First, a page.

Photographs Everywhere, But Is It
by Sue Kennedy
I once heard a lady say to a photographer that she would
have bought his work if it had been a painting. She liked
the image, but for whatever reason didn't consider the
medium suitable for her it's just a photo.
I am sure that some share her thoughts, whilst others
would be quite happy either way, but a growing number
of people do recognise photography as an Art form. And
There are three fundamental components of what we
call art. First, is the artist; second, is the medium;
and third is the artwork. All three, clearly are interrelated.'
--- Tad Beckman ---
Defining Photographic Art
It is true many people do regard photography as merely
a reproductive medium, and the photographer as simply
the technician. And if this were just about your holiday
snaps then it would be a valid point.
So let's start with my definition of photographic art.
I say my definition because there is no stock answer it
means different things to different people.
For me it's about creating a beautiful image that is an
interpretation of the scene that I saw in my mind captured
on film, rather than just a recording of what is already
It's about the photographer being the choreographer of
the various components; the composition is critical, as
is the lighting, weather conditions and the colours at
It's not just about pressing the shutter release, although
timing is everything. Patience comes into play too, as
you wait for all the components to be perfect all at the
Some things you can control, but the weather well that
constantly throws out surprises that can add that hint
of drama to a picture or send you home disappointed.
It's these uncertainties that add the challenge, and this
results in creativity as you respond to the situation.
Other photographers will have their own criteria, but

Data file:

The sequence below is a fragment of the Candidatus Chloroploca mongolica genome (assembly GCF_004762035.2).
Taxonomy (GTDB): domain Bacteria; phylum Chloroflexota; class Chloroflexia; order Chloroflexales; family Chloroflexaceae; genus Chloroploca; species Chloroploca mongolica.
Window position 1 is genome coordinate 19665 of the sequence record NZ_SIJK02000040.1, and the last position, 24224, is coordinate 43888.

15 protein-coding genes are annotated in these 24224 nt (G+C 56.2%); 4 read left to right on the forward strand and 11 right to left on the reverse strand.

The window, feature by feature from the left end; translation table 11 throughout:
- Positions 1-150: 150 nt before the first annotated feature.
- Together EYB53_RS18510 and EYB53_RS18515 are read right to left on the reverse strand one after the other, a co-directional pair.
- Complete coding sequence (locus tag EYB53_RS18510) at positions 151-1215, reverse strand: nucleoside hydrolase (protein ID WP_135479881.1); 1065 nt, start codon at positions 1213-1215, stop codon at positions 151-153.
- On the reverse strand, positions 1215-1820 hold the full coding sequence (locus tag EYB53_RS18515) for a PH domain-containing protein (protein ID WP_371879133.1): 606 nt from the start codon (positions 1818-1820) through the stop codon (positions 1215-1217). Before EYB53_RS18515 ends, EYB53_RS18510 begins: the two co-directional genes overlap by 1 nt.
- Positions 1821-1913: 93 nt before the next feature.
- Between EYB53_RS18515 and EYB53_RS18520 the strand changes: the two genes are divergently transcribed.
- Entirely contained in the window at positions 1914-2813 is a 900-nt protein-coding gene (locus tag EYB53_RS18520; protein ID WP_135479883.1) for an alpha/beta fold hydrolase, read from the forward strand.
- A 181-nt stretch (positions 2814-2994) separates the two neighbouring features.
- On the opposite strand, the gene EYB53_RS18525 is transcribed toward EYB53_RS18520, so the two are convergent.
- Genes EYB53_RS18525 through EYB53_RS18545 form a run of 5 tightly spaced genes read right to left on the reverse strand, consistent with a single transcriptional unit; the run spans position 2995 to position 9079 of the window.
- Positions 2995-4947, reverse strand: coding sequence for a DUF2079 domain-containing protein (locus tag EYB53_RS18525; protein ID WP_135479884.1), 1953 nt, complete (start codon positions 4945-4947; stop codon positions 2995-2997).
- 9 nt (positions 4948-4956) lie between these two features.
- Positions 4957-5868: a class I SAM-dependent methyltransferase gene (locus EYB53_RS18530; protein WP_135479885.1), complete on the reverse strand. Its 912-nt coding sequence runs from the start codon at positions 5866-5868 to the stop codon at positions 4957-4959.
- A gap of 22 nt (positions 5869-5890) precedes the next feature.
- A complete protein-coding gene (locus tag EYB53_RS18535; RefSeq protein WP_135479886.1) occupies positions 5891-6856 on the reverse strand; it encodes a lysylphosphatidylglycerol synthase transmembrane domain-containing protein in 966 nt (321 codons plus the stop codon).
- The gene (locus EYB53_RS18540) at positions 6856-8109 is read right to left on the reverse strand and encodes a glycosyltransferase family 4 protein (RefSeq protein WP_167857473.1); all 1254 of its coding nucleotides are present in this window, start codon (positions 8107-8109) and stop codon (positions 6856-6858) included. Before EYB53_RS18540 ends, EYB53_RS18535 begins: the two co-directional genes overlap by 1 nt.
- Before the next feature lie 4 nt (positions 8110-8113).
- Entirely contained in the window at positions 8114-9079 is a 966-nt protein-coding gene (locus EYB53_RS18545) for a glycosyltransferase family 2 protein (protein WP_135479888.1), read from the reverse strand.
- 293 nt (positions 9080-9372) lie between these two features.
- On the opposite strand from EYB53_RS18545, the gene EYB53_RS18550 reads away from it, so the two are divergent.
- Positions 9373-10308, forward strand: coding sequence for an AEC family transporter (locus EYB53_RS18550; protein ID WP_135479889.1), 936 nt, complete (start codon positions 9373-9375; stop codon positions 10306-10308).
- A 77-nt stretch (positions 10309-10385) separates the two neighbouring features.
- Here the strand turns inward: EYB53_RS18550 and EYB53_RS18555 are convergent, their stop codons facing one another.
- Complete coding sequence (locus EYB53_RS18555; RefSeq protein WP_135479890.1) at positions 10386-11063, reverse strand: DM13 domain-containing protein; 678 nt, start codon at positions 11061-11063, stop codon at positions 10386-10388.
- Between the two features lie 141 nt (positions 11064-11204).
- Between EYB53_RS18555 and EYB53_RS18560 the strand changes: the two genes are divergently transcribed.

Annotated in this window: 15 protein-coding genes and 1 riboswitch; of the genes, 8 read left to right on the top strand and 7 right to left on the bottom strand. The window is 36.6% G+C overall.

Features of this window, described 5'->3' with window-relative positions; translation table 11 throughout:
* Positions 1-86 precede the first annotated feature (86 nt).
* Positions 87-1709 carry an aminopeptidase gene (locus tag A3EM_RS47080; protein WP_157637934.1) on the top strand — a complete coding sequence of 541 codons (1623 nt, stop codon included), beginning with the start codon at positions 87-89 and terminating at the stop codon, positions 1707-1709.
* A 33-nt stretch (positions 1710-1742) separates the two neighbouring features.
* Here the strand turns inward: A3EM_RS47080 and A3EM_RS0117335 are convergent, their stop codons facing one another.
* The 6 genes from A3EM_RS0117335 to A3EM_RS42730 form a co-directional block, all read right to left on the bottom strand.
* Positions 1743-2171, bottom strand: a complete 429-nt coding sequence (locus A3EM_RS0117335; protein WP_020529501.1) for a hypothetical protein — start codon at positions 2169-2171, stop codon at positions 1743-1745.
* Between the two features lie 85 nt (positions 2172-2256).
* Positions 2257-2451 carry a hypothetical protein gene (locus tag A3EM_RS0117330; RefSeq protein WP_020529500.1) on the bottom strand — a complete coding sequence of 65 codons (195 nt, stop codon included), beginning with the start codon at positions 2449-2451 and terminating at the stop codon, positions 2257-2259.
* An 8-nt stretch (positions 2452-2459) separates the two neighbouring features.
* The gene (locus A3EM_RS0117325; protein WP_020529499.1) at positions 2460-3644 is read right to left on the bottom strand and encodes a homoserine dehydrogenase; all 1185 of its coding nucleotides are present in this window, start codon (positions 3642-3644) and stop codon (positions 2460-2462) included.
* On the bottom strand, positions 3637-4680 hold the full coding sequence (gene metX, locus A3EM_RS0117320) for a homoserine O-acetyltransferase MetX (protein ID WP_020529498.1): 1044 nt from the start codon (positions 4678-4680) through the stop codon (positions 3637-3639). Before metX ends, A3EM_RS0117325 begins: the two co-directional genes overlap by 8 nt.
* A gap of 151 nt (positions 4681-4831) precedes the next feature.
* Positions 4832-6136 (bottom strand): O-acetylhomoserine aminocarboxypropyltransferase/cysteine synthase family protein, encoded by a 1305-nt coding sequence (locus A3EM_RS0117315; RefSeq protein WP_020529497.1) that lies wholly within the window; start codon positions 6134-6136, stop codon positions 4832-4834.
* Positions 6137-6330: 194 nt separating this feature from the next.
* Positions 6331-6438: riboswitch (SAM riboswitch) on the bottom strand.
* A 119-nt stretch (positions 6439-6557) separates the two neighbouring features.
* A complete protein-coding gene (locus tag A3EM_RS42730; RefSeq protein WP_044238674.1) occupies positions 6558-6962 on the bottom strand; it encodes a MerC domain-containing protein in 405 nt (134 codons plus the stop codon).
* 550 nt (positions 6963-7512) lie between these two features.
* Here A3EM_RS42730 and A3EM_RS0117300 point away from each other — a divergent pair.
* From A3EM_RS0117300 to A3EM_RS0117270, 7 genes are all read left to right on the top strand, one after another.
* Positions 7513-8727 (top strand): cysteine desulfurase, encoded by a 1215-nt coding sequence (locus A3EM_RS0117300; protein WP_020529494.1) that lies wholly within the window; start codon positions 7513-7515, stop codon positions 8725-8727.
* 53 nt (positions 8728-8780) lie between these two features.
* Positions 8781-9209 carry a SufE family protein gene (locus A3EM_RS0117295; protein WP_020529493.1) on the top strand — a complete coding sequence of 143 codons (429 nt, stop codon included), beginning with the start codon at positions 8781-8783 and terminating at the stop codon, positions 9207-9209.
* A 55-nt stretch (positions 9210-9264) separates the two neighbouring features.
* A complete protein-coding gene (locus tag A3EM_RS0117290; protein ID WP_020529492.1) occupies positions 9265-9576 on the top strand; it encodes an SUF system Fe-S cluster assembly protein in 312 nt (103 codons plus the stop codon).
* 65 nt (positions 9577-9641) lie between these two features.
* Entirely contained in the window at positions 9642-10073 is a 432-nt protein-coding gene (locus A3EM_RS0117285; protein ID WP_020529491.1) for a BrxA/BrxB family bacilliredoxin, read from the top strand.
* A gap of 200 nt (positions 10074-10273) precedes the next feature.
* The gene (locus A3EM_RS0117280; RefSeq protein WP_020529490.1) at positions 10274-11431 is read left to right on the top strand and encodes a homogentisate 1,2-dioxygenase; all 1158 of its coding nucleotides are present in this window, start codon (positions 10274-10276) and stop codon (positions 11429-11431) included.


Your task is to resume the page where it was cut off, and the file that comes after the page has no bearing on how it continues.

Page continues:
we all are producing very personal pieces of work that
we feel passionate about and that are a representation
of our interpretation of the world.
A Photograph - More Than Just A Sheet Of Paper With An
Image On It?
Oh yes! Typically a photographer will capture an image
that pleases their eye. They will create something that
is close to their heart, and therefore give a little of
themselves in the image.
Effectively they are allowing you to see how they perceive
the world to be, one moment at a time. Add into the fact
that many photographers print their own work (once they
have an order!), and sign it then you could say you are
buying a piece of history - or designer art!
In other words you are not buying a mass produced print,
and naturally the price reflects this. You are buying
into the reputation of that photographer and you will
expect to pay more. When someone is starting out and building
reputation then you are investing in the potential of
You won't pay as much, but you'll be backing your own
instinct and demonstrating your belief in that person's
talent. Contemporary photography is affordable art.
Subject Matter - Does It Matter?
Personally I don't believe it does, and I mean this in
the sense that people will be drawn to your work because
they have seen something of yours and liked your style,
and typically that means they like your choice of subject
My preference is for landscapes and increasingly flowers,
whilst other photographers prefer sport, people or a more
abstract approach to name but a few.
I think the key to preserving artistic integrity is to
shoot for your own personal satisfaction, although naturally
as your reputation builds you will develop an understanding
of what collectors want, but for me I always have to love
the image myself to want to share it with the world. Anything
less and it stays in the drawer!
I still experiment, and search for new subject matter,
but my photographic style is what it is. It just keeps
A New Language
Understanding the language of the image is something quite
individual to the viewer, it does not explain itself in
the same way to each person. It is subjective. And although
some may view photography as easy, believing that there
own point and shoot cameras can produce similar results
to a master photographer are confusing the issue.
After all most of us have made paintings at some time
in our lives, and may still own paint brushes, but wouldn't
necessarily look at a painting by a master and not consider
it to be art would we?
It is the heart and hand of the author behind the brush,
camera or pen that executes the creative vision not the
About The Author
Sue Kennedy, LRPS & LBIPP
Sue Kennedy is an UK based photographer specialising in
outdoor photography and works on commission for companies
& individuals as well as shooting for picture libraries.
To purchase from Sues current print and card selection
visit her Website: http://www.blueeyesphoto.com